Variant: See Micro Nodding. The head might sway from side to side in a “no” motion showing disagreement. Micro nodding often occurs at the end of a person’s speech and can be attributed to a direct attack as if to say, I’ve made my point and I’m sticking to it. Feel free to challenge me, but I’m going to stay firm. The micro nod is quick and usually singular, a quick dip of the chin followed by a slow recovery back to a neutral position.

Cue In Action: a) His boss nodded his head up and down slowly as he delivered his proposal indicating that he understood the idea. When it came time for him to provide feedback, he said it needed more work. That stuck him as odd given his head nods. What he didn’t understand was that his head nods showed that he understood what he was saying rather than general agreement. b) Bill and Linda where talking about the bosses decision to cut the coffee budget. You could tell they agreed because as Linda expressed her position, Bill nodded his head.

Meaning and/or Motivation: Nodding has a widespread meaning used to convey acceptance or agreement but in other cultures it means disagreement. Slow nodding often encourages a speaker to continue while faster nodding shows that what is being said is understood. A quick nod shows more complete understanding and agreement or a desire to interject and take over the speaking role. To discern between agreement and desire to speak, watch for eye direction. Nodding with eyes that are cast toward the speaker is used as support, while nods with eyes cast away are done in order to take over the conversation. Other times nodding occurs due to distraction. This is nodding coupled with a glazed look in the eyes. A firm and decisive head nod shows agreement, whereas a slight nod simply shows understanding.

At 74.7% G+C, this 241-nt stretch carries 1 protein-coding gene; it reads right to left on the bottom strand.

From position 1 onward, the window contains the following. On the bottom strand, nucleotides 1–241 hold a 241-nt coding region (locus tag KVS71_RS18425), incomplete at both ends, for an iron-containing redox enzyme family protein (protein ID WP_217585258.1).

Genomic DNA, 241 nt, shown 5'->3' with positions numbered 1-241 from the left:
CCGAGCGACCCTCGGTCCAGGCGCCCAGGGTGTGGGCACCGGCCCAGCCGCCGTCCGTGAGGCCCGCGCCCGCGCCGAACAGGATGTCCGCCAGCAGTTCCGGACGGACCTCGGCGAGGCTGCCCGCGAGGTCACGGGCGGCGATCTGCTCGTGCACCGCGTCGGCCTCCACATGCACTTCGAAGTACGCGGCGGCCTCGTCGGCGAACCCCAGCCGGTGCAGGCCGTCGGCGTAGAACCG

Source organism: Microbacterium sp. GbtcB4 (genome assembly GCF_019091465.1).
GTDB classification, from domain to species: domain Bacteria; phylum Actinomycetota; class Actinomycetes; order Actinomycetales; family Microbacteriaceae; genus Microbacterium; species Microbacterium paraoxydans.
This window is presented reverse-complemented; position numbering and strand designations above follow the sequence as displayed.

Research has shown that head nodding breads positive thoughts and is hardwired into the brain. Scientific experiments have shown that as the conscious mind invariably gets tired or distracted, the head nodding stops or changes direction. Head nodding therefore is a gesture that has a powerful influence to those around us and can be used to create positive feelings. Head nodding creates connectivity in people and shows that what is being said, is being understood. Even if agreement is not present, it shows that a person is at least being heard which can be used to sway agreement in the future on a more important issue.

Too much nodding, on the other hand, shows indifference which can be a useful tactic depending on the speaker and your intent. Three nods in quick succession shows that you are ready to speak yourself and has the net effect of increasing their rate of speech to avoid being cut off.

In Japan, the up and down nod of the head or “yes motion” is utilized not to show ‘agreement’ but to show ‘understanding’. Therefore, while pitching a new idea or venture, it would be foolish to think that the continuous head nodding by the Japanese was do to their willingness to invest.

Cue Cluster: Watch for eye contact, torso orientation, leaning in or out to provide cues as to the overall meaning of the head nod as it can be varied. Nodding is accompanied by either eye contact to show interest, or lack thereof to show disinterest and disengagement. The body will also orient toward a speaker of interest, or away. Sometimes nodding is used to speed up speech or in agreement so it is important to watch for accompanying cues to define the meaning.

Body Language Category: Attentive, Indicator of interest IoI, Microgestures or microsignals, Micromessaging or microsignaling, Undivided attention (nonverbal).